On a flat lightly floured surface use a round cutter (between 80mm and 90mm is usual) to make the ravioli base, three or four per person for an entree size and a few more as a main course
Using your fingers or a pastry brush, sparingly wet the edge of one half of the pasta circle with a little water
Place a rounded teaspoon of filling (recipe follows) in the centre and fold in half
Gently push the seam together to seal
Set aside on a baking paper lined tray, do not let them overlap. At this stage the ravioli will keep well for a day or so or freeze for use directly from the freezer
They are now ready to be cooked, not too many at a time, in gently boiling water until they rise to the surface
Mushroom Sauce

8 large meaty mushrooms, thickly sliced
100 grams butter
50 ml olive oil
3 or 4 cloves garlic, sliced
1 large red chilli, sliced
the leaves from a couple of sprigs of fresh thyme
100 mls juices from the oxtail
100mls white wine
1 cup of peas or sliced snow peas
25 mls soy sauce
10 mls sweet chilli sauce

Bring the butter and oil to a sizzle
Add the garlic, chilli, mushrooms and thyme
Sauté until just colouring
While still on the heat add the remaining ingredients and cook another minute or until a thin sauce consistency
Check for seasoning

Place the cooked ravioli on the base of a serving platter. Top with the mushroom sauce.

Serve at once.


Old School Cool

Ive just come home from home. After so many years I couldn’t imagine what my mother had in her attic that I needed to sort. But there it was, sandwiched between the grass mat she has to cover her coffin and my grandfathers postcards from the first world war – a box of old school stuff.

And there, on the bottom of this certificate is the last name I couldn’t remember from 1969.  I wrote this story about Alan a few years ago, as a tribute to the power of one special teacher in our lives.

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I remember his first name, but not his last. And for forty years it didn’t really occur to me the legacy he left me.

His first name was Alan. I saw him every day and some weekends he’d come to our house. He often chatted to my Dad over a beer.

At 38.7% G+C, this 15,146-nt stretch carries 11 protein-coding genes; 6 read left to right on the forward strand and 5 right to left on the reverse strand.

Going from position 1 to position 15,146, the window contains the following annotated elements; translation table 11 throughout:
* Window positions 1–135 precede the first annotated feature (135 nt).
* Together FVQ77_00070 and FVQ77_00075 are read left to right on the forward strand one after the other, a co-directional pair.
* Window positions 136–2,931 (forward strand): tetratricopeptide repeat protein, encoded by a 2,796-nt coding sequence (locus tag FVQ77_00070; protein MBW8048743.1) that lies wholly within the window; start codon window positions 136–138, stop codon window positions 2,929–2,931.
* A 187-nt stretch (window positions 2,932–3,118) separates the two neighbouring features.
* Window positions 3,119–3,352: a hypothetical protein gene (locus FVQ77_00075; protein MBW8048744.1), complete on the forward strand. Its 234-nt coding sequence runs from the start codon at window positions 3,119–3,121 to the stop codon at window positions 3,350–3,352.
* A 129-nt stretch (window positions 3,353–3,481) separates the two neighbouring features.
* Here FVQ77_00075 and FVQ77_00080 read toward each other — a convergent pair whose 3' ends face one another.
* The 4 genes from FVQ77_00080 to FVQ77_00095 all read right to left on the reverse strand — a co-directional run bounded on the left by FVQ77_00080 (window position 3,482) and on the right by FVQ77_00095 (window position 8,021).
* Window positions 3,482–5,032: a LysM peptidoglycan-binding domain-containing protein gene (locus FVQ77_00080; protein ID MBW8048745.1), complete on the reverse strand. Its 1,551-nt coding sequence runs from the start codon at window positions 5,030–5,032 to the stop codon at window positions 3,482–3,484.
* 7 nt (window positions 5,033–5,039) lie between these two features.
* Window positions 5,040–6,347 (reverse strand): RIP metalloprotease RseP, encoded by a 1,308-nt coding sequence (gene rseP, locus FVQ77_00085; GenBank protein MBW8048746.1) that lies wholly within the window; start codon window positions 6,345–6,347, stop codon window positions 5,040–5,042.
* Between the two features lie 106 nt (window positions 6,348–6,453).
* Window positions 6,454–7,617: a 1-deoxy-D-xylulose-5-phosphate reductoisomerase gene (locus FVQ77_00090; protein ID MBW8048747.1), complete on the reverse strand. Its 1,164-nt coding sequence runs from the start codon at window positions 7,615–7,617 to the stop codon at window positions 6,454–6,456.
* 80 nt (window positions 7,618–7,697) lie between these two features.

In a small regional school in New Zealand’s early 70’s students had one teacher for pretty much every subject. I reckon I’m still a gun at fractions because Alan taught us with blocks of chocolate which we broke and rejoined in appropriate quantities.

Alan was a naturalist, no, he didn’t take his clothes off and he couldn’t have been sweeter and more proper. Alan just loved nature and it is that he instilled in us.
The reason this is a shock all these years later is because I realise I want in some small way to emulate what he did with us. And what he did, looking back, was quite extraordinary.

We were all told to go home and grow a garden. To ensure we did and were doing it well he held a competition and went personally to every students house to encourage, cajole where necessary and reward where appropriate. I recall my father reporting back ‘Al’ said that wooden stick with a metal bit on the end is called a hoe. Weeding obviously wasn’t my strength.

We would escape class on hot summer afternoons and go to the river, there to discover the world of tadpoles, water boatmen and dragonflies while trawling bare foot through streams and waterways.

There was great anticipation when we bundled into his beat up old kombi and went to Alan’s own small farm for an excursion for which he provided absolutely no preamble. When we arrived he donned a beekeepers suit and inducted us into the magical world of drones, workers, queens, wax and liquid gold.

At home I became interested in the big orchard out the back and was incensed when my mother wouldn’t send the excess plums to Africa.

So wanting to grow food and share this with others isn’t such an unexpected thing for me to do in middle age. But it might have been had I not had one amazing inspiring teacher. What might I have done or not done if as a nine and ten year old my single educational role model ate fast food, lived with lawns and concrete and shopped only in supermarkets?

This is why School and Community Gardens and the resurgence of interest in growing our own food is so crucial. It is why farmers who can’t feed their own families is so sad. It’s why if you’re not a cook and a gardener you’re only half a cook.

Those of us in regional NSW can be taking a lead in this area. School fetes, serving on the school canteen and P&C meetings are important of course, so too is ensuring that our kids learn the skills to grow the food that will keep them healthy, fit and engaged with nature and its cycles.

There aren’t a lot of Alan’s around anymore, it falls back to us to step up and help. School gardens aren’t the domain of the Ag plot; they should be inclusive of every student.

And maybe if this love of being connected to the land is nurtured more widely, the choice of agriculture as a career might not take some people forty years to come around too.